It may sound crazy, but many companies don’t have the data to support—or implement—their own transfer pricing policies. How can you justify arm’s length transfer prices without data? Take the cost-plus method, for instance. If your policy is to apply a certain markup on costs, which is common in manufacturing transactions, you have to have documents to substantiate those costs. Without them, how can you (or tax administrations) know what’s appropriate? Lack of data is always a red flag for tax authorities—it signals the company has something to hide. Sometimes, the absence of data can lead to a “shotgun audit,” meaning that since there’s not enough data to take a stand on one issue, tax authorities dive in and ask about everything. For taxpayers, it’s a legal nightmare. You could have to produce reports about anything (and possibly everything), gather more information throughout the group, scramble to find invoices and emails, track down contracts (or draw up new ones), and be on call to answer questions.

Avoid the Same Mistake:

Make the tax department of every entity part of the overall business.

The C-suite of a multinational business may not be too concerned with what’s happening at the entity level, but as a transfer pricing executive, you have to know how each entity goes about pricing goods and services—after all, one misstep could have consequences that ripple through the rest of the group. Meet with executives at local subsidiaries and at headquarters and educate them about today’s aggressive regulatory environment. Explain to legal and finance departments how entity-level data, like costs or net sales associated with resales, are essential to proving that your intercompany transactions are arm’s length. Of course, tax authorities will examine master and local files, but if they have questions, they’ll also want to see the documentation that supports them—contracts, invoices, correspondence, and so on.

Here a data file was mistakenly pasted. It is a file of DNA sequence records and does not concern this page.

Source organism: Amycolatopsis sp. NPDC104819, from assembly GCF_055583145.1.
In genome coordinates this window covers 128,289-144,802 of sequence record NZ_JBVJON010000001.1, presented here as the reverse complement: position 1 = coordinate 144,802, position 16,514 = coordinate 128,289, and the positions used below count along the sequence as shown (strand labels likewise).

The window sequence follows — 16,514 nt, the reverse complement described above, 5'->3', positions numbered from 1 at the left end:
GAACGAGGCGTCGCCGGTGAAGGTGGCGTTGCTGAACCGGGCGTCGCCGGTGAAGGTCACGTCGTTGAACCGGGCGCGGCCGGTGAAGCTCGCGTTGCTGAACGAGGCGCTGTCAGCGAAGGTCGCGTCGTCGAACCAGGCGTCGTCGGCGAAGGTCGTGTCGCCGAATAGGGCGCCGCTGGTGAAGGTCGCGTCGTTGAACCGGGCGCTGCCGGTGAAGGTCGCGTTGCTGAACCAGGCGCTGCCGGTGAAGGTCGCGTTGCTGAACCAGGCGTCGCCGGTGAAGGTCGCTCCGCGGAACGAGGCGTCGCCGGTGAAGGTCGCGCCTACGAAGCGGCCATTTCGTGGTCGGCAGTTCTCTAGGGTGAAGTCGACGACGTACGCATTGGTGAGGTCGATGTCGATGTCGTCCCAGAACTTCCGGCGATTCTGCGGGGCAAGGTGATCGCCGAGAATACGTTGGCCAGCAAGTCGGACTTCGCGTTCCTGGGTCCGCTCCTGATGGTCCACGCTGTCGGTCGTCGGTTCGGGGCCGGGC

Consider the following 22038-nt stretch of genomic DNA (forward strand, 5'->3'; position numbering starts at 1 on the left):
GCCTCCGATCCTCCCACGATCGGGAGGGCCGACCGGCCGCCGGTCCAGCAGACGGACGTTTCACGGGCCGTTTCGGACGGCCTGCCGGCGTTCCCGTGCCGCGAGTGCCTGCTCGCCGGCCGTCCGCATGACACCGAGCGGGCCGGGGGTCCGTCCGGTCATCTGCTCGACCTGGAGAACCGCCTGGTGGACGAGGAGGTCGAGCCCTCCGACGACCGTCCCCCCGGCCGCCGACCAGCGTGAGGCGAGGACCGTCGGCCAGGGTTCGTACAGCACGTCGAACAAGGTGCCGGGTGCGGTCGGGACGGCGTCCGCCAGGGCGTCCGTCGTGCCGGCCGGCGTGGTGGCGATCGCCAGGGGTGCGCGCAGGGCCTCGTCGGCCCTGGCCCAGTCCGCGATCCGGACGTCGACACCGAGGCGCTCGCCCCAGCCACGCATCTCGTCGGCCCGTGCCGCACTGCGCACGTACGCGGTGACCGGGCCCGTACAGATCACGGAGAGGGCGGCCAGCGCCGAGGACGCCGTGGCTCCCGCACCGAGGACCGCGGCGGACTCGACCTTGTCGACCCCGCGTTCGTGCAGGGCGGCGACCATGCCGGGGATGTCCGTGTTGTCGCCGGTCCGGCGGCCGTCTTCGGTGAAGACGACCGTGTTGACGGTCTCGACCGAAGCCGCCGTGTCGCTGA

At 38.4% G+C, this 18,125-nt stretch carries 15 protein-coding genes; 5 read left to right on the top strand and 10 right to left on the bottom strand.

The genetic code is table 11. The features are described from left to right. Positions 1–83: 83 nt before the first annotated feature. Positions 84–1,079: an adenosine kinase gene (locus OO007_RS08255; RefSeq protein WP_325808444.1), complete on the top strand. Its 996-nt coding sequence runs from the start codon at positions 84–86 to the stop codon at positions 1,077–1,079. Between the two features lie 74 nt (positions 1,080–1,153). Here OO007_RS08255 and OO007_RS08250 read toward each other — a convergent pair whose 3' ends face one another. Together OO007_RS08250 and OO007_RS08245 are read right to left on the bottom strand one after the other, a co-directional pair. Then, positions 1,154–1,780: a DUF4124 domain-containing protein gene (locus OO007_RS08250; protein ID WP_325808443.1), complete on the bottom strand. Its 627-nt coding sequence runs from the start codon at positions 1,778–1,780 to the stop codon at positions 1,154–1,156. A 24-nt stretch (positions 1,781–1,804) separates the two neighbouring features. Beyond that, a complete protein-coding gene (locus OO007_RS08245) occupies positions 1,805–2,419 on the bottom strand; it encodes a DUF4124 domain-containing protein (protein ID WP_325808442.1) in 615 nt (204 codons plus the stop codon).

Micro-level data can help headquarters get a holistic view of the whole group. Companies should centralize systems so that the same data is tracked, reported, and stored at each entity. Analyzing information at the entity level can help strategic tax managers mitigate risk and maximize tax benefits—efforts that circle back to the good of the organization as a whole. That is, if you have the data.

Mistake #4:
You’re not consistent with your documentation across the board.

It seems like a no-brainer, but inconsistencies are rampant in transfer pricing documentation—and there’s a good reason. Often different tax departments from various entities prepare their own parts of the documentation package and nobody is overseeing the package as a whole. A local entity typically prepares the local file and generally,
the parent company prepares the master file and the country-by-country report—for a company lacking synergies, it’s easy to note X on one document and Y on another.
For instance, an entity may report that an intangible asset, say a trademark, is extremely valuable in the local file. But then, the master file doesn’t mention the value of the intellectual property at all.

Even worse, taxpayers have been known to contradict themselves in the same document. For example, a taxpayer may characterize an intercompany transaction as, say, a full-fledged distributor—a company that performs important functions and assumes a significant amount of risk—but then the functional analysis shows that the same transaction is that of a limited-risk distributor, a company that performs low-level functions and assumes very little risk. These kinds of glaring errors are easy wins for tax authorities, and you can be sure they’ll be citing them to make transfer pricing adjustments.